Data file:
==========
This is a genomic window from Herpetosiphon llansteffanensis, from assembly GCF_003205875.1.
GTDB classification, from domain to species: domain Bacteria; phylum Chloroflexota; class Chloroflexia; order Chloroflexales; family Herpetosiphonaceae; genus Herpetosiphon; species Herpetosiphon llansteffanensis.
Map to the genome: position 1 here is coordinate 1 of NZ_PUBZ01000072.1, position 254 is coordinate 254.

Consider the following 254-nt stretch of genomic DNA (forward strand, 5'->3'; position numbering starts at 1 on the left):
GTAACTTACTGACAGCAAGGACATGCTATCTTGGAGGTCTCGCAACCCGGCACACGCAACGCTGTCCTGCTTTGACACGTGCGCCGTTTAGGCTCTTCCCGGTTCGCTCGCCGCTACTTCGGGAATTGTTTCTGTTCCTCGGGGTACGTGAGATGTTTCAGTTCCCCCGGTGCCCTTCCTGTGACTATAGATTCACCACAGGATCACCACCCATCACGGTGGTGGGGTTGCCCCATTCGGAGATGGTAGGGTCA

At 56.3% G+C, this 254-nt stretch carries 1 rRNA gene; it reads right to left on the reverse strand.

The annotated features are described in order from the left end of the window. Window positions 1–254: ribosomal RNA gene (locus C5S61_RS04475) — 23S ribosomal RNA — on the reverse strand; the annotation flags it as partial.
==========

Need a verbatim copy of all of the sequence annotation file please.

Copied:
This is a genomic window from Herpetosiphon llansteffanensis, from assembly GCF_003205875.1.
GTDB classification, from domain to species: domain Bacteria; phylum Chloroflexota; class Chloroflexia; order Chloroflexales; family Herpetosiphonaceae; genus Herpetosiphon; species Herpetosiphon llansteffanensis.
Map to the genome: position 1 here is coordinate 1 of NZ_PUBZ01000072.1, position 254 is coordinate 254.

Consider the following 254-nt stretch of genomic DNA (forward strand, 5'->3'; position numbering starts at 1 on the left):
GTAACTTACTGACAGCAAGGACATGCTATCTTGGAGGTCTCGCAACCCGGCACACGCAACGCTGTCCTGCTTTGACACGTGCGCCGTTTAGGCTCTTCCCGGTTCGCTCGCCGCTACTTCGGGAATTGTTTCTGTTCCTCGGGGTACGTGAGATGTTTCAGTTCCCCCGGTGCCCTTCCTGTGACTATAGATTCACCACAGGATCACCACCCATCACGGTGGTGGGGTTGCCCCATTCGGAGATGGTAGGGTCA

At 56.3% G+C, this 254-nt stretch carries 1 rRNA gene; it reads right to left on the reverse strand.

The annotated features are described in order from the left end of the window. Window positions 1–254: ribosomal RNA gene (locus C5S61_RS04475) — 23S ribosomal RNA — on the reverse strand; the annotation flags it as partial.